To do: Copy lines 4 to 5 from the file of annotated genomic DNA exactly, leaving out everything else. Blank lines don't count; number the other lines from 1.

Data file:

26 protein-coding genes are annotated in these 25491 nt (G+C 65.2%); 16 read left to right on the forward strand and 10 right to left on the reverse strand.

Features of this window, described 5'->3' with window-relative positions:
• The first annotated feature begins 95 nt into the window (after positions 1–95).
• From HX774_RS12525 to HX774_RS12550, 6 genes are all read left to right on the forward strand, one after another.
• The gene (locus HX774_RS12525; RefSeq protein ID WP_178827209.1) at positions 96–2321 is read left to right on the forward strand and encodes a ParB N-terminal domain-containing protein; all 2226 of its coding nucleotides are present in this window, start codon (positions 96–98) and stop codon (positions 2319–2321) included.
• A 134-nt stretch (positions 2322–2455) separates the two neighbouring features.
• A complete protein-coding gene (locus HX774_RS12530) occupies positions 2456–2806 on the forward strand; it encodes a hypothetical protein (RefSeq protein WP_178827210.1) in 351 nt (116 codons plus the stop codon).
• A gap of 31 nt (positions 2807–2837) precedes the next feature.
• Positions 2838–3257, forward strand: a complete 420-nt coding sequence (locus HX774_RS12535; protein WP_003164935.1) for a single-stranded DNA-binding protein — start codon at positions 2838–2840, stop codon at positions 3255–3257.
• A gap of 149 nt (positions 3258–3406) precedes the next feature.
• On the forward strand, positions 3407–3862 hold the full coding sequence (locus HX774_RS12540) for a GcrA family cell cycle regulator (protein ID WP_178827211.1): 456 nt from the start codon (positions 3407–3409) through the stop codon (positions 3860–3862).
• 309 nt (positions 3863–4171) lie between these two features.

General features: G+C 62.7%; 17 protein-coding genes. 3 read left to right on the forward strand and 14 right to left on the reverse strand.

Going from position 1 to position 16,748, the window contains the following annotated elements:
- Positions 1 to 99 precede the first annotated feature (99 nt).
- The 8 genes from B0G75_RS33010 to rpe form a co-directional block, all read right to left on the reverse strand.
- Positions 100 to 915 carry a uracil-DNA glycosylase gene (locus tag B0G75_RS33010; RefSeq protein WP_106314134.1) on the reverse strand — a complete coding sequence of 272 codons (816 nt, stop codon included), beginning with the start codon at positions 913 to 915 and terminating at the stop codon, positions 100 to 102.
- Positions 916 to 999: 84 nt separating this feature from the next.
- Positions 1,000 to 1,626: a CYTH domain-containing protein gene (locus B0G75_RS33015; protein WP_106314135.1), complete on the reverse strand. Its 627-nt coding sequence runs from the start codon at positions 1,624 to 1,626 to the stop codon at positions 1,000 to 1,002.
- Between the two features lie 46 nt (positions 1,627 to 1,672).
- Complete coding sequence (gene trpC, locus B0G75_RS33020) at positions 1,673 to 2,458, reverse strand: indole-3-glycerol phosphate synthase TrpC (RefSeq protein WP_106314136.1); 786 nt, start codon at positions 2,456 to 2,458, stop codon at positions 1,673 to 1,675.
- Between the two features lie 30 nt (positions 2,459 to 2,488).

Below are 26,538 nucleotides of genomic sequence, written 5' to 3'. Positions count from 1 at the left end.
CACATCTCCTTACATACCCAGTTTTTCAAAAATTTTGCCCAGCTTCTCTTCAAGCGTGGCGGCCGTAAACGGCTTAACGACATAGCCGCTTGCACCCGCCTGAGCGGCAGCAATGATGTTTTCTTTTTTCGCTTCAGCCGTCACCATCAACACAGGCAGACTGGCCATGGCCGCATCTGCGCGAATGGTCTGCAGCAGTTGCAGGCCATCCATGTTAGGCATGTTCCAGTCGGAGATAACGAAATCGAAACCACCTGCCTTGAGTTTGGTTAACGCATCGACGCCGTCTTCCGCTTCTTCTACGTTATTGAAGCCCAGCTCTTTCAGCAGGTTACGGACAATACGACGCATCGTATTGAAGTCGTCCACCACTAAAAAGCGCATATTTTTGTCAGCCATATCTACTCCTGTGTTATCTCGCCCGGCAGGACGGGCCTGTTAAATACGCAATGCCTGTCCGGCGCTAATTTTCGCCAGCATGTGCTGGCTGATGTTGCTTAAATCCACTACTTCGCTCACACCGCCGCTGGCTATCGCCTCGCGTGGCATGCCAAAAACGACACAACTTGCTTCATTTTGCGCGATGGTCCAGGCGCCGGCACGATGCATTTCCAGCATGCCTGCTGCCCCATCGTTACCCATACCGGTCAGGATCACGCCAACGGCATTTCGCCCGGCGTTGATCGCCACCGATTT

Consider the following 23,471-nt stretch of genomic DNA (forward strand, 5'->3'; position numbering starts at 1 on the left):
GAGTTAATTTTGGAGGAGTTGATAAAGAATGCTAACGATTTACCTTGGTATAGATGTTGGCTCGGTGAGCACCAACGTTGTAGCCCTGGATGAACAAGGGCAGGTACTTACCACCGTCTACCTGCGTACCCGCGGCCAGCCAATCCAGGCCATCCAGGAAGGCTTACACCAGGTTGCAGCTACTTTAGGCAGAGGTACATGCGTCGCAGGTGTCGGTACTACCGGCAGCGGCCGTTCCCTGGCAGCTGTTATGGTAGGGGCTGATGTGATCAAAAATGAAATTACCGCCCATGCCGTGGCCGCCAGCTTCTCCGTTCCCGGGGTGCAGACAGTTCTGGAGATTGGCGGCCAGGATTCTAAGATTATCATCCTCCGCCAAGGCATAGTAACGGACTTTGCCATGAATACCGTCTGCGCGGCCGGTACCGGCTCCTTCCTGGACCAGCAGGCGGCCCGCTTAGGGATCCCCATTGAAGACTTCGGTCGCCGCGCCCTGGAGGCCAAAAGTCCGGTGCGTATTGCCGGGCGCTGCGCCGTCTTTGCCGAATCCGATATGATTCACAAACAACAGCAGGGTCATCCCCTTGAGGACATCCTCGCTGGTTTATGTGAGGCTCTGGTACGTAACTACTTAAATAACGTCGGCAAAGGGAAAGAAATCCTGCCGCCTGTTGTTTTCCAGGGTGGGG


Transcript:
• From HX774_RS12525 to HX774_RS12550, 6 genes are all read left to right on the forward strand, one after another.
• The gene (locus HX774_RS12525; RefSeq protein ID WP_178827209.1) at positions 96–2321 is read left to right on the forward strand and encodes a ParB N-terminal domain-containing protein; all 2226 of its coding nucleotides are present in this window, start codon (positions 96–98) and stop codon (positions 2319–2321) included.